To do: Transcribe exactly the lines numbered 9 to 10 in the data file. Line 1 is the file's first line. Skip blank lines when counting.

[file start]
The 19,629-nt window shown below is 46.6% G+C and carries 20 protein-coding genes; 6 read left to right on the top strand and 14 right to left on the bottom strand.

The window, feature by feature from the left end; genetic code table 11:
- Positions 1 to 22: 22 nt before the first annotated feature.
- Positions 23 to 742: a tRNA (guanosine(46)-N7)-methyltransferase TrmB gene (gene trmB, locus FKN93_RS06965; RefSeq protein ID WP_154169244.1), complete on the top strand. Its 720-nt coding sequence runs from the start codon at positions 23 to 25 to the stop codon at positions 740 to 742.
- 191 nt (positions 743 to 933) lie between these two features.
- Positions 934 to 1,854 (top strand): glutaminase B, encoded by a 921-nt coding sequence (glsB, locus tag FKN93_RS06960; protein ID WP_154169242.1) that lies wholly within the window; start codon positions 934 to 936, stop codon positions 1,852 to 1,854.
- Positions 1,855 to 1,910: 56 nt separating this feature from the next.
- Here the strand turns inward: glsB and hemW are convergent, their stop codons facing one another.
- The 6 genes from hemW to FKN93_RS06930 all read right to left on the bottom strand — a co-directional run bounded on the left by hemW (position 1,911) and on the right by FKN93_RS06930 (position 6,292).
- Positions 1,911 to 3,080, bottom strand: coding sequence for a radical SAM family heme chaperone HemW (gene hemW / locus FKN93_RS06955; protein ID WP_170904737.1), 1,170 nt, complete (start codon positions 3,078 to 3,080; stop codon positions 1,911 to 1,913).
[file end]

- The 6 genes from hemW to FKN93_RS06930 all read right to left on the bottom strand — a co-directional run bounded on the left by hemW (position 1,911) and on the right by FKN93_RS06930 (position 6,292).
- Positions 1,911 to 3,080, bottom strand: coding sequence for a radical SAM family heme chaperone HemW (gene hemW / locus FKN93_RS06955; protein ID WP_170904737.1), 1,170 nt, complete (start codon positions 3,078 to 3,080; stop codon positions 1,911 to 1,913).